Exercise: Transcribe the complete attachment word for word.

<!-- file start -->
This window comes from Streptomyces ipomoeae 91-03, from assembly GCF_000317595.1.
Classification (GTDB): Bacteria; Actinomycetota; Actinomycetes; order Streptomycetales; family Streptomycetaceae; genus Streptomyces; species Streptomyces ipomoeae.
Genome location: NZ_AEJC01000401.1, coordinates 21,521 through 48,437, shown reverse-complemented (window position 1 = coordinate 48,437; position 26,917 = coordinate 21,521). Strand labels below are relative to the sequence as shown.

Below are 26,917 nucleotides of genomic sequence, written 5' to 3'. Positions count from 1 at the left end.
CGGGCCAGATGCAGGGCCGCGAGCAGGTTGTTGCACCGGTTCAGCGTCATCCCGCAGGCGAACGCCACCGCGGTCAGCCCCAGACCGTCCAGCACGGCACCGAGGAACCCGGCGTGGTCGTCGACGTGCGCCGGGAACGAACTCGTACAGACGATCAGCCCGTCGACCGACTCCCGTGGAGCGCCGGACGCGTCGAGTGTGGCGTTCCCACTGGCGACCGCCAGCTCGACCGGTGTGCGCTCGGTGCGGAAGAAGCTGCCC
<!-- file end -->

This window comes from Streptomyces ipomoeae 91-03, from assembly GCF_000317595.1.
Classification (GTDB): Bacteria; Actinomycetota; Actinomycetes; order Streptomycetales; family Streptomycetaceae; genus Streptomyces; species Streptomyces ipomoeae.
Genome location: NZ_AEJC01000401.1, coordinates 21,521 through 48,437, shown reverse-complemented (window position 1 = coordinate 48,437; position 26,917 = coordinate 21,521). Strand labels below are relative to the sequence as shown.

Below are 26,917 nucleotides of genomic sequence, written 5' to 3'. Positions count from 1 at the left end.
CGGGCCAGATGCAGGGCCGCGAGCAGGTTGTTGCACCGGTTCAGCGTCATCCCGCAGGCGAACGCCACCGCGGTCAGCCCCAGACCGTCCAGCACGGCACCGAGGAACCCGGCGTGGTCGTCGACGTGCGCCGGGAACGAACTCGTACAGACGATCAGCCCGTCGACCGACTCCCGTGGAGCGCCGGACGCGTCGAGTGTGGCGTTCCCACTGGCGACCGCCAGCTCGACCGGTGTGCGCTCGGTGCGGAAGAAGCTGCCC